Maxima and Minima

As the name suggests, this topic is devoted to the method of finding the maximum and the minimum values of a function in a given domain. It finds application in almost every field of work, and in every subject. Let’s find out more about the maxima and minima in this topic.

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Some day-to-day applications are described below:

• To an engineer – The maximum and the minimum values of a function can be used to determine its boundaries in real-life. For example, if you can find a suitable function for the speed of a train; then determining the maximum possible speed of the train can help you choose the materials that would be strong enough to withstand the pressure due to such high speeds, and can be used to manufacture the brakes and the rails etc. for the train to run smoothly.
• To an economist – The maximum and the minimum values of the total profit function can be used to get an idea of the limits the company must put on the salaries of the employees, so as to not go in loss.
• To a doctor – The maximum and the minimum values of the function describing the total thyroid level in the bloodstream can be used to determine the dosage the doctor needs to prescribe to different patients to bring their thyroid levels to normal.

Types of Maxima and Minima

The maxima or minima can also be called an extremum i.e. an extreme value of the function. Let us have a function y = f(x) defined on a known domain of x. Based on the interval of x, on which the function attains an extremum, the extremum can be termed as a ‘local’ or a ‘global’ extremum. Let’s understand it better in the case of maxima.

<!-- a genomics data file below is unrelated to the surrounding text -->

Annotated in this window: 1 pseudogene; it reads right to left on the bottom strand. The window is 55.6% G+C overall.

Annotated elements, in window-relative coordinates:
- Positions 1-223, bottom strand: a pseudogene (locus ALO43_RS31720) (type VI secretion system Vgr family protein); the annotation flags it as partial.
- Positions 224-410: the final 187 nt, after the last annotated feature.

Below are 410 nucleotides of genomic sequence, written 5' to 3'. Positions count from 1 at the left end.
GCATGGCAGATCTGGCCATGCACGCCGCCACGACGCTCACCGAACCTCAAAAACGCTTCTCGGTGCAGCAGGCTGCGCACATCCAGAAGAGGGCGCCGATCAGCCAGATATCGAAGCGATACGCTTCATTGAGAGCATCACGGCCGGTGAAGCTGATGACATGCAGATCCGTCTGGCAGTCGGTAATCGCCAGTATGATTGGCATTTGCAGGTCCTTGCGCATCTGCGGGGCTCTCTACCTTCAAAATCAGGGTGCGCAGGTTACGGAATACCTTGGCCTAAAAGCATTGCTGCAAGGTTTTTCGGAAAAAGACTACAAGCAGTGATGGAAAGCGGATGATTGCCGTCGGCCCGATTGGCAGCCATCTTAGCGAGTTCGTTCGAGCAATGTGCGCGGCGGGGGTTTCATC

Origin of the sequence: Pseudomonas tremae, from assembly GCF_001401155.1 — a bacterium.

Local Maxima

A point is known as a Local Maxima of a function when there may be some other point in the domain of the function for which the value of the function is more than the value of the local maxima, but such a point doesn’t exist in the vicinity or neighborhood of the local maxima. You can also understand it as a maximum value with respect to the points nearby it.

Global Maxima

A point is known as a Global Maxima of a function when there is no other point in the domain of the function for which the value of the function is more than the value of the global maxima. Types of Global Maxima:

• Global maxima may satisfy all the conditions of local maxima. You can also understand it as the Local Maxima with the maximum value in this case.
• Alternately, the global maxima for an increasing function could be the endpoint in its domain; as it would obviously have the maximum value. In this case, it isn’t a local maximum for the function.

Similarly, the local and the global minima can be defined. Look at the graph below to identify the different types of maxima and minima.

Stationary Points

A stationary point on a curve is defined as one at which the derivative vanishes i.e. a point (x0, f(x0)) is a stationary point of f(x) if $${[\frac{df}{dx}]_{x = x_0} = 0}$$. Types of stationary points:

• Local Maxima
• Local Minimas
• Inflection Points

We won’t discuss inflection points here. As of now though, you must note that all the points of extremum are stationary points.

Proof: I’ll prove the above statement for the case of a Local Maxima. Others will simply follow from this. Let us have a function y = f(x) that attains a Local Maximum at point x = x0. Near the extremum point, the curve will look something like this:

Fig 1.

Clearly, the derivative of the function has to go to 0 at the point of Local Maximum; otherwise, it would never attain a maximum value with respect to its neighbors.

The Second Derivative Test

This test is used to determine whether a stationary point is a Local Maxima or a Local Minima. Whether it is a global maxima/global minima can be determined by comparing its value with other local maxima/minima. Let us have a function y = f(x) with x = x0 as a stationary point. Then the test says:

• If $${[\frac{d^2f}{d^2x}]_{x = x_0} < 0}$$, then x = x0 is a point of Local Maxima.